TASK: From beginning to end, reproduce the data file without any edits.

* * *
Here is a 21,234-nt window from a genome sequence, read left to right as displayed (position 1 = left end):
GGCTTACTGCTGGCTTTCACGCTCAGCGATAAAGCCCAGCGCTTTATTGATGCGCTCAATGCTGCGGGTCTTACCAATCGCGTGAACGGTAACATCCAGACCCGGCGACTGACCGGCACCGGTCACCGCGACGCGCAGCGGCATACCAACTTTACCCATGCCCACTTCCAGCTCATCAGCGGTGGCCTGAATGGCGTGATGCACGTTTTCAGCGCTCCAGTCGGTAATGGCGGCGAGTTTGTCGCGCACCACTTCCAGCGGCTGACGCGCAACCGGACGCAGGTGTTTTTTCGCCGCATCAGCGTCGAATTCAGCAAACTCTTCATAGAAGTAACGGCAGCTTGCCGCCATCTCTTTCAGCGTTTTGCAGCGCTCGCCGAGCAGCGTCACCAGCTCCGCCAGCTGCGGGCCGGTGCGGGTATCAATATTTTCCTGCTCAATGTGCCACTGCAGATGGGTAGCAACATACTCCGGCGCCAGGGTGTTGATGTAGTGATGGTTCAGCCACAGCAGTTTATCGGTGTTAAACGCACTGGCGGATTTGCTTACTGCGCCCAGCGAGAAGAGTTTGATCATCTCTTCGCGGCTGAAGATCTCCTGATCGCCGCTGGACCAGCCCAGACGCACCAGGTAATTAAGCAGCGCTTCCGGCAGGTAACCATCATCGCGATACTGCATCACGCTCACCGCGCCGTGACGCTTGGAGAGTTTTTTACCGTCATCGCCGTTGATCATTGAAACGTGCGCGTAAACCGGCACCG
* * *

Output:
Here is a 21,234-nt window from a genome sequence, read left to right as displayed (position 1 = left end):
GGCTTACTGCTGGCTTTCACGCTCAGCGATAAAGCCCAGCGCTTTATTGATGCGCTCAATGCTGCGGGTCTTACCAATCGCGTGAACGGTAACATCCAGACCCGGCGACTGACCGGCACCGGTCACCGCGACGCGCAGCGGCATACCAACTTTACCCATGCCCACTTCCAGCTCATCAGCGGTGGCCTGAATGGCGTGATGCACGTTTTCAGCGCTCCAGTCGGTAATGGCGGCGAGTTTGTCGCGCACCACTTCCAGCGGCTGACGCGCAACCGGACGCAGGTGTTTTTTCGCCGCATCAGCGTCGAATTCAGCAAACTCTTCATAGAAGTAACGGCAGCTTGCCGCCATCTCTTTCAGCGTTTTGCAGCGCTCGCCGAGCAGCGTCACCAGCTCCGCCAGCTGCGGGCCGGTGCGGGTATCAATATTTTCCTGCTCAATGTGCCACTGCAGATGGGTAGCAACATACTCCGGCGCCAGGGTGTTGATGTAGTGATGGTTCAGCCACAGCAGTTTATCGGTGTTAAACGCACTGGCGGATTTGCTTACTGCGCCCAGCGAGAAGAGTTTGATCATCTCTTCGCGGCTGAAGATCTCCTGATCGCCGCTGGACCAGCCCAGACGCACCAGGTAATTAAGCAGCGCTTCCGGCAGGTAACCATCATCGCGATACTGCATCACGCTCACCGCGCCGTGACGCTTGGAGAGTTTTTTACCGTCATCGCCGTTGATCATTGAAACGTGCGCGTAAACCGGCACCG